The Classroom Dialogue Model

A better starting point is to use a “Classroom Dialogue” model to first provide students with an opportunity to find their own voice and to develop skills to listen and evaluate what is shared by their classmates. Take a look at the values and behaviors associated with a classroom dialogue.

In DIALOGUES we try to:

  • Broaden our own perspective
  • Look for shared meaning
  • Find places of agreement
  • Express paradox and ambiguity
  • Bring out areas of ambivalence
  • Allow for and invite differences of opinion and experience
  • Ask questions and invite Inquiry
  • Discover collective meaning
  • Challenge our preconceived notions and those of others
  • Explore thoughts and feelings
  • Listen without judgment and with a view to understand
  • Validate other’s experiences and feelings
  • Articulate areas of conflict and difference
  • Build relationships
  • Honor silence

Consider this list using the same reflection questions shared above. The goal of a dialogue is to gain understanding, challenge our assumptions and express the paradox and ambiguity that exists within a topic.

One simple but powerful model of classroom dialogue was created by Teach Different. This easy-to-use, effective strategy teaches students how to see both sides of an idea and to create questions to further explore the topic.

The TeachDifferent model begins with famous quotes and ask students to create:

  • A claim
  • A counterclaim
  • And an essential question

This exercise conditions students to look at multiple perspectives of their own, and the act of creating essential questions helps them to frame the topic for others. Once the essential questions are created, a teacher can ask the class to answer the essential questions framed by their classmates. This model is effective at any age and can be used on the fly when a topic or question arises.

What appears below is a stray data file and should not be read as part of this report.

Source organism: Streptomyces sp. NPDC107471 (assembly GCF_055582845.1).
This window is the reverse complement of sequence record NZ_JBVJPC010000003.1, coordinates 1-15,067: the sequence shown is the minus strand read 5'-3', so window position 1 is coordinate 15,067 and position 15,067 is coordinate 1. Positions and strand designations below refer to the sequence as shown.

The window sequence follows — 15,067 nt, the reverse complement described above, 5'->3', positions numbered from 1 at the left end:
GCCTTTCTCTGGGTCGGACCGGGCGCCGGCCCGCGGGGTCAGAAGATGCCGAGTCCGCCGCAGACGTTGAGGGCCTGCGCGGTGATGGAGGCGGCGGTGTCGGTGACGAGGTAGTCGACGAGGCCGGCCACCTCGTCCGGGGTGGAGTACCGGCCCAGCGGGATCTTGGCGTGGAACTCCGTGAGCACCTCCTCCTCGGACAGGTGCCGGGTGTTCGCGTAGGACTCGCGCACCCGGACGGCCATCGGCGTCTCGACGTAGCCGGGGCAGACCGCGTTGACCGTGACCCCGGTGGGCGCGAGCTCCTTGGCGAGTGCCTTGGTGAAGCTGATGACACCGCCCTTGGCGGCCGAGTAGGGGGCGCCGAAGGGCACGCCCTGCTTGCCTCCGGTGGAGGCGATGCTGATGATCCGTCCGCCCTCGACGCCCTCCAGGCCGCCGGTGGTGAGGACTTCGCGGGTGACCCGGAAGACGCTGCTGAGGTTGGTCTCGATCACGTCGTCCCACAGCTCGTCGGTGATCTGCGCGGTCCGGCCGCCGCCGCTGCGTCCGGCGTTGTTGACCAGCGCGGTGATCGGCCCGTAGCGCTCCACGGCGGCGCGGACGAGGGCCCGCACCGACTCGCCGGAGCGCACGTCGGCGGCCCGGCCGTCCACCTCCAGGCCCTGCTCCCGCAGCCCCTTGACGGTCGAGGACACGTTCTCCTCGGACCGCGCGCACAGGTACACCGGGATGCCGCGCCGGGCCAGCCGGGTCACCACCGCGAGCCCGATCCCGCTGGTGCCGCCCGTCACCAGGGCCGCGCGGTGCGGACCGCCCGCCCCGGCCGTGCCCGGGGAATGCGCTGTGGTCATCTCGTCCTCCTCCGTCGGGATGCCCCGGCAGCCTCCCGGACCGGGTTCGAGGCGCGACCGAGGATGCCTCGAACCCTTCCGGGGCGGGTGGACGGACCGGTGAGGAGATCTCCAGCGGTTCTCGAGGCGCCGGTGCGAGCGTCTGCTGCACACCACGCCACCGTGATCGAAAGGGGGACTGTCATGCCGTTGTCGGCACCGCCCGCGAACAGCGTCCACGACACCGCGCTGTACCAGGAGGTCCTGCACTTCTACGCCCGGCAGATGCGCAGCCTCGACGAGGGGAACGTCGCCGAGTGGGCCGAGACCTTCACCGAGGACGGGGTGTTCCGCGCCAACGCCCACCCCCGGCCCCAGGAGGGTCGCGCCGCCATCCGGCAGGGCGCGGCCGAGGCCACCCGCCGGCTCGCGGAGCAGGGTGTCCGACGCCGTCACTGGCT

Another dialogue model is the Constitutional Rights Foundation “Civil Conversation” Model. This model structures the conversation by having students examine a topic individually while documenting their thoughts. Then the teacher conducts the structured dialogue by allowing space and time for students to share their viewpoints with an emphasis on sharing and listening rather than countering viewpoints and challenging the validity of their individual experiences. It concludes with a reflection on what they gained from hearing the perspectives of others.

There are other effective dialogic models available, but what they all have in common is an emphasis on student voice, listening, comprehending opposing views, and validating the lived experiences and values of others even though they may differ from our own. These are skills that we and democracies around the globe need to address the current crisis, prove that Dr. Rosenberg is wrong, and demonstrate that a bright future for democracy is still possible.

References

“The Shocking Paper Predicting the End of Democracy.” 8 Sep 2019, Politico Magazine. Accessed 16 Jun. 2023. Read the full paper here.

“Almost half of Americans have stopped talking politics with someone.” 5 Feb. 2020, Pew Research Center. Accessed 16 Jun 2023.

“Exploring the Differences Between Dialogue, Discussion, and Debate.” PDF. Adapted by Tanya Kachwaha (2002) from Huang-Nissan (1999). Accessed 16 Jun 2023.

“Conducting a Civil Conversation in the Classroom.” PDF. Constitutional Rights Foundation (soon to be Teach Democracy). Accessed 16 Jun 2023.

Other Resources on Dialogues vs. Debates:

Tools in support of Effective Classroom Dialogues: